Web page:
I am a designer in an architectural firm. We have specified exterior ornamental metal in one of our current projects to be both hot-dipped galvanized and powder coated. Is this possible and, if so, is it reasonable? J.R.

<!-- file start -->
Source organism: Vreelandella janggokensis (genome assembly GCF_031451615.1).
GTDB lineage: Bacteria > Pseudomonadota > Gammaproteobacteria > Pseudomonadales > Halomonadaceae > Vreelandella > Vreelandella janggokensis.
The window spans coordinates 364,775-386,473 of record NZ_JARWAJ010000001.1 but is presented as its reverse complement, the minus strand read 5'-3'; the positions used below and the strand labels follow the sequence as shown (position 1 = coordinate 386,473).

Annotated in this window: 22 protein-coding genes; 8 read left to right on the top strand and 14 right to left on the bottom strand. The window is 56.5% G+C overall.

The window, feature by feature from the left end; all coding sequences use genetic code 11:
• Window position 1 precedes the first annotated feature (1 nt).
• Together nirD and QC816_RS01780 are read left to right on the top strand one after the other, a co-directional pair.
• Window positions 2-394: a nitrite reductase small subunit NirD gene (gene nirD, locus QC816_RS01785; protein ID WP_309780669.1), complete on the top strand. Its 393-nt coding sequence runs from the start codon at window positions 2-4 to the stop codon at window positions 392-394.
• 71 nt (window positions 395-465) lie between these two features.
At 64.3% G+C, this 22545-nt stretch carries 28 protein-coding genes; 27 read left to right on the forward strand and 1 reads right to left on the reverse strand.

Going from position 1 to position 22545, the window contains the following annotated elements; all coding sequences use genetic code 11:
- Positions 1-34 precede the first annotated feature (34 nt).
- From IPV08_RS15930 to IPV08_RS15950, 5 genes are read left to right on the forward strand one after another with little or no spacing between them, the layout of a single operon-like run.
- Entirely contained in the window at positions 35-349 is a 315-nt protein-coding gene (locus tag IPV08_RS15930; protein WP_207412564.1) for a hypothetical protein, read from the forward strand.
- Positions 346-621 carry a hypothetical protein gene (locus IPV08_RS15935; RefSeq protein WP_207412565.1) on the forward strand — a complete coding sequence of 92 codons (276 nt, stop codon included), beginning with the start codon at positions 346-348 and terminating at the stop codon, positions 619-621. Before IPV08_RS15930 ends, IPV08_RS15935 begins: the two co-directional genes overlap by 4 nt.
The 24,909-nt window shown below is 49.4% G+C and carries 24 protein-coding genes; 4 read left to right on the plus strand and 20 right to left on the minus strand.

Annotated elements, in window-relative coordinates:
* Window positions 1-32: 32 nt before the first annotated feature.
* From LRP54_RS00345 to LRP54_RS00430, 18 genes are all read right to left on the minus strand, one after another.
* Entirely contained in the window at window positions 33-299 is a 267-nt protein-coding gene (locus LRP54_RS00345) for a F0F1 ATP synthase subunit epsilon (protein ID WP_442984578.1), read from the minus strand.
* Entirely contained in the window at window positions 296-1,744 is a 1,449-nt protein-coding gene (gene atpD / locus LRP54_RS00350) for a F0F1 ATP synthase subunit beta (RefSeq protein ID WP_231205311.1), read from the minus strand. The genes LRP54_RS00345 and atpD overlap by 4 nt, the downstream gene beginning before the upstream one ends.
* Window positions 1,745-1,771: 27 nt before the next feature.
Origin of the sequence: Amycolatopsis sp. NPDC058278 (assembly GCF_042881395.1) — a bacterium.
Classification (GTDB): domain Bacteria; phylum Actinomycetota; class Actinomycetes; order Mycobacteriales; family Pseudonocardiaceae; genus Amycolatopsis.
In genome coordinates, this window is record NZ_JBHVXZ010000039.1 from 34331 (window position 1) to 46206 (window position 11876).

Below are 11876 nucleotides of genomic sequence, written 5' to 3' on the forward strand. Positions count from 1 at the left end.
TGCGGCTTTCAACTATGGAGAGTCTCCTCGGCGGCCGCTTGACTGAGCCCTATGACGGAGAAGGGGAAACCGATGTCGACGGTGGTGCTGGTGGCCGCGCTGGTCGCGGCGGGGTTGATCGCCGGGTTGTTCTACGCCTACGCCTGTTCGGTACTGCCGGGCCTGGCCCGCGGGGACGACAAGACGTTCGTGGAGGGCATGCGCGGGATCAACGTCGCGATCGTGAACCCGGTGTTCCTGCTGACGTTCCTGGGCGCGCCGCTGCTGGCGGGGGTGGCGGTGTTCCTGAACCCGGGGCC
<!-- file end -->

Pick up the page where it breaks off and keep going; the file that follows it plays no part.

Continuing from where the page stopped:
It depends upon what you consider reasonable. This design will provide approximately 1,000 hr of accelerated corrosion resistance but may cause problems for the person who powder coats them (see "Outgassing Problems" question). There are several other designs that can provide higher corrosion resistance and can be easier to make. For instance, mild steel with electrocoat primer and powder topcoat or two-coat powder systems (zinc-rich primer and TGIC powder topcoat) can provide the same or higher corrosion resistance to hot-dipped galvanized and powder topcoat. If you really want a high corrosion resistant design, look at aluminum with a chromate conversion pretreatment and a powder topcoat. This design will yield 5,000 hr accelerated corrosion resistance without a problem. If you make these ornamental parts out of pure gold you will never have to worry about corrosion, but they may not stay on the building very long.
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